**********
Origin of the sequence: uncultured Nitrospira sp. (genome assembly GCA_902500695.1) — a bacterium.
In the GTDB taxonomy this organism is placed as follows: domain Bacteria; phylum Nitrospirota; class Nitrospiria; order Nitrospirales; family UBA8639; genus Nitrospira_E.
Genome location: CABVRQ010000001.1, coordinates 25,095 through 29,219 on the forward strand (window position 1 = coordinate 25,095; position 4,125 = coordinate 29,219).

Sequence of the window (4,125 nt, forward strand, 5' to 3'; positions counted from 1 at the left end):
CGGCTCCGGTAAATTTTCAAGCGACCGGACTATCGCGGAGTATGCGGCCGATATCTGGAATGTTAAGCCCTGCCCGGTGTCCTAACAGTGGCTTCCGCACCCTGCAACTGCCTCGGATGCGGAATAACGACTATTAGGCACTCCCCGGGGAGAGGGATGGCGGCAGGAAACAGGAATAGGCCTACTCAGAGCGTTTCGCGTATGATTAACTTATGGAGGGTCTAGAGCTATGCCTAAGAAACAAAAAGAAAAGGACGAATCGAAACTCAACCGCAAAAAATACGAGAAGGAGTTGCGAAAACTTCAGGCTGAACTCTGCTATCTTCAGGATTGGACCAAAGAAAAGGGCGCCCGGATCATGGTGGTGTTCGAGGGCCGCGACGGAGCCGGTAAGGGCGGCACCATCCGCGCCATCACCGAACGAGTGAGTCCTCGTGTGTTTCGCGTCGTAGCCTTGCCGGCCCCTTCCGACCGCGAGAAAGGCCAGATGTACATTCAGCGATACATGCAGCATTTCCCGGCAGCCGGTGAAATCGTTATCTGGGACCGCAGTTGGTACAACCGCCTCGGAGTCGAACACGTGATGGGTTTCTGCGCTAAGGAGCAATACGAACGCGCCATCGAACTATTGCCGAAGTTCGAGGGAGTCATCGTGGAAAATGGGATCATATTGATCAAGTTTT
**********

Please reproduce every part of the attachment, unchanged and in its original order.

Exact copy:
Origin of the sequence: uncultured Nitrospira sp. (genome assembly GCA_902500695.1) — a bacterium.
In the GTDB taxonomy this organism is placed as follows: domain Bacteria; phylum Nitrospirota; class Nitrospiria; order Nitrospirales; family UBA8639; genus Nitrospira_E.
Genome location: CABVRQ010000001.1, coordinates 25,095 through 29,219 on the forward strand (window position 1 = coordinate 25,095; position 4,125 = coordinate 29,219).

Sequence of the window (4,125 nt, forward strand, 5' to 3'; positions counted from 1 at the left end):
CGGCTCCGGTAAATTTTCAAGCGACCGGACTATCGCGGAGTATGCGGCCGATATCTGGAATGTTAAGCCCTGCCCGGTGTCCTAACAGTGGCTTCCGCACCCTGCAACTGCCTCGGATGCGGAATAACGACTATTAGGCACTCCCCGGGGAGAGGGATGGCGGCAGGAAACAGGAATAGGCCTACTCAGAGCGTTTCGCGTATGATTAACTTATGGAGGGTCTAGAGCTATGCCTAAGAAACAAAAAGAAAAGGACGAATCGAAACTCAACCGCAAAAAATACGAGAAGGAGTTGCGAAAACTTCAGGCTGAACTCTGCTATCTTCAGGATTGGACCAAAGAAAAGGGCGCCCGGATCATGGTGGTGTTCGAGGGCCGCGACGGAGCCGGTAAGGGCGGCACCATCCGCGCCATCACCGAACGAGTGAGTCCTCGTGTGTTTCGCGTCGTAGCCTTGCCGGCCCCTTCCGACCGCGAGAAAGGCCAGATGTACATTCAGCGATACATGCAGCATTTCCCGGCAGCCGGTGAAATCGTTATCTGGGACCGCAGTTGGTACAACCGCCTCGGAGTCGAACACGTGATGGGTTTCTGCGCTAAGGAGCAATACGAACGCGCCATCGAACTATTGCCGAAGTTCGAGGGAGTCATCGTGGAAAATGGGATCATATTGATCAAGTTTT